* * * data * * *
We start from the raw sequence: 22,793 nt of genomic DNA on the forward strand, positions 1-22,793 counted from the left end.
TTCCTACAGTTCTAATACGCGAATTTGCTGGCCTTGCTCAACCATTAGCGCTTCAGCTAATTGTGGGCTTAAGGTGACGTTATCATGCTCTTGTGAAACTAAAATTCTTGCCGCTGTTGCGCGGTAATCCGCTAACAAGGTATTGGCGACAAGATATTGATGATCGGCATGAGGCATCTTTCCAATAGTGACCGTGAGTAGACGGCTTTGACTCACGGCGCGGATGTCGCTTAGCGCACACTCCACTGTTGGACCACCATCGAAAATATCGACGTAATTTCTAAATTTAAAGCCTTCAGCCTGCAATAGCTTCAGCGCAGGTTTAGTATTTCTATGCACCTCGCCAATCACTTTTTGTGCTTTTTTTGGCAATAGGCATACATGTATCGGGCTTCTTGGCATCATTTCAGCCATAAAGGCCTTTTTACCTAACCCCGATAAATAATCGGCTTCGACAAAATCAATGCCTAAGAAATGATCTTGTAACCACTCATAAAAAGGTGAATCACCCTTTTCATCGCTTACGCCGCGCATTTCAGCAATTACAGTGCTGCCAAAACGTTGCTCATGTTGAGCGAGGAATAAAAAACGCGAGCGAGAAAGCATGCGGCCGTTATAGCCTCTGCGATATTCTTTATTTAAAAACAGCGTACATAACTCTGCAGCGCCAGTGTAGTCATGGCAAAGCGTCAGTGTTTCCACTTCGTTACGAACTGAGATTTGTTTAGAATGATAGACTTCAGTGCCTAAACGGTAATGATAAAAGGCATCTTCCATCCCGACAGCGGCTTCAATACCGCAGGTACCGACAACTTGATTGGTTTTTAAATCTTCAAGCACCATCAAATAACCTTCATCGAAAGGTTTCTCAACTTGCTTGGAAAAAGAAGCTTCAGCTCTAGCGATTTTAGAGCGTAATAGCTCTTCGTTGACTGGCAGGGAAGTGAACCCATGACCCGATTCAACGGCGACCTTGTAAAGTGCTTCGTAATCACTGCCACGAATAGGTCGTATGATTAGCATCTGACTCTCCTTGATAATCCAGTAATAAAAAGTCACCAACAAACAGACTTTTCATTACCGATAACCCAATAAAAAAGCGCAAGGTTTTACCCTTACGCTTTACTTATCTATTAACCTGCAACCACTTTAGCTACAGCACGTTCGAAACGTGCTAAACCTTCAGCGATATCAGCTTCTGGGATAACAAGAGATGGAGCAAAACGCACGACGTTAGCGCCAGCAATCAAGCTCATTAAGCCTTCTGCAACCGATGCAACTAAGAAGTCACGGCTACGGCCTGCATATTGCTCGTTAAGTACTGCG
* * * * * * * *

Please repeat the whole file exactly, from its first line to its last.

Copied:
We start from the raw sequence: 22,793 nt of genomic DNA on the forward strand, positions 1-22,793 counted from the left end.
TTCCTACAGTTCTAATACGCGAATTTGCTGGCCTTGCTCAACCATTAGCGCTTCAGCTAATTGTGGGCTTAAGGTGACGTTATCATGCTCTTGTGAAACTAAAATTCTTGCCGCTGTTGCGCGGTAATCCGCTAACAAGGTATTGGCGACAAGATATTGATGATCGGCATGAGGCATCTTTCCAATAGTGACCGTGAGTAGACGGCTTTGACTCACGGCGCGGATGTCGCTTAGCGCACACTCCACTGTTGGACCACCATCGAAAATATCGACGTAATTTCTAAATTTAAAGCCTTCAGCCTGCAATAGCTTCAGCGCAGGTTTAGTATTTCTATGCACCTCGCCAATCACTTTTTGTGCTTTTTTTGGCAATAGGCATACATGTATCGGGCTTCTTGGCATCATTTCAGCCATAAAGGCCTTTTTACCTAACCCCGATAAATAATCGGCTTCGACAAAATCAATGCCTAAGAAATGATCTTGTAACCACTCATAAAAAGGTGAATCACCCTTTTCATCGCTTACGCCGCGCATTTCAGCAATTACAGTGCTGCCAAAACGTTGCTCATGTTGAGCGAGGAATAAAAAACGCGAGCGAGAAAGCATGCGGCCGTTATAGCCTCTGCGATATTCTTTATTTAAAAACAGCGTACATAACTCTGCAGCGCCAGTGTAGTCATGGCAAAGCGTCAGTGTTTCCACTTCGTTACGAACTGAGATTTGTTTAGAATGATAGACTTCAGTGCCTAAACGGTAATGATAAAAGGCATCTTCCATCCCGACAGCGGCTTCAATACCGCAGGTACCGACAACTTGATTGGTTTTTAAATCTTCAAGCACCATCAAATAACCTTCATCGAAAGGTTTCTCAACTTGCTTGGAAAAAGAAGCTTCAGCTCTAGCGATTTTAGAGCGTAATAGCTCTTCGTTGACTGGCAGGGAAGTGAACCCATGACCCGATTCAACGGCGACCTTGTAAAGTGCTTCGTAATCACTGCCACGAATAGGTCGTATGATTAGCATCTGACTCTCCTTGATAATCCAGTAATAAAAAGTCACCAACAAACAGACTTTTCATTACCGATAACCCAATAAAAAAGCGCAAGGTTTTACCCTTACGCTTTACTTATCTATTAACCTGCAACCACTTTAGCTACAGCACGTTCGAAACGTGCTAAACCTTCAGCGATATCAGCTTCTGGGATAACAAGAGATGGAGCAAAACGCACGACGTTAGCGCCAGCAATCAAGCTCATTAAGCCTTCTGCAACCGATGCAACTAAGAAGTCACGGCTACGGCCTGCATATTGCTCGTTAAGTACTGCG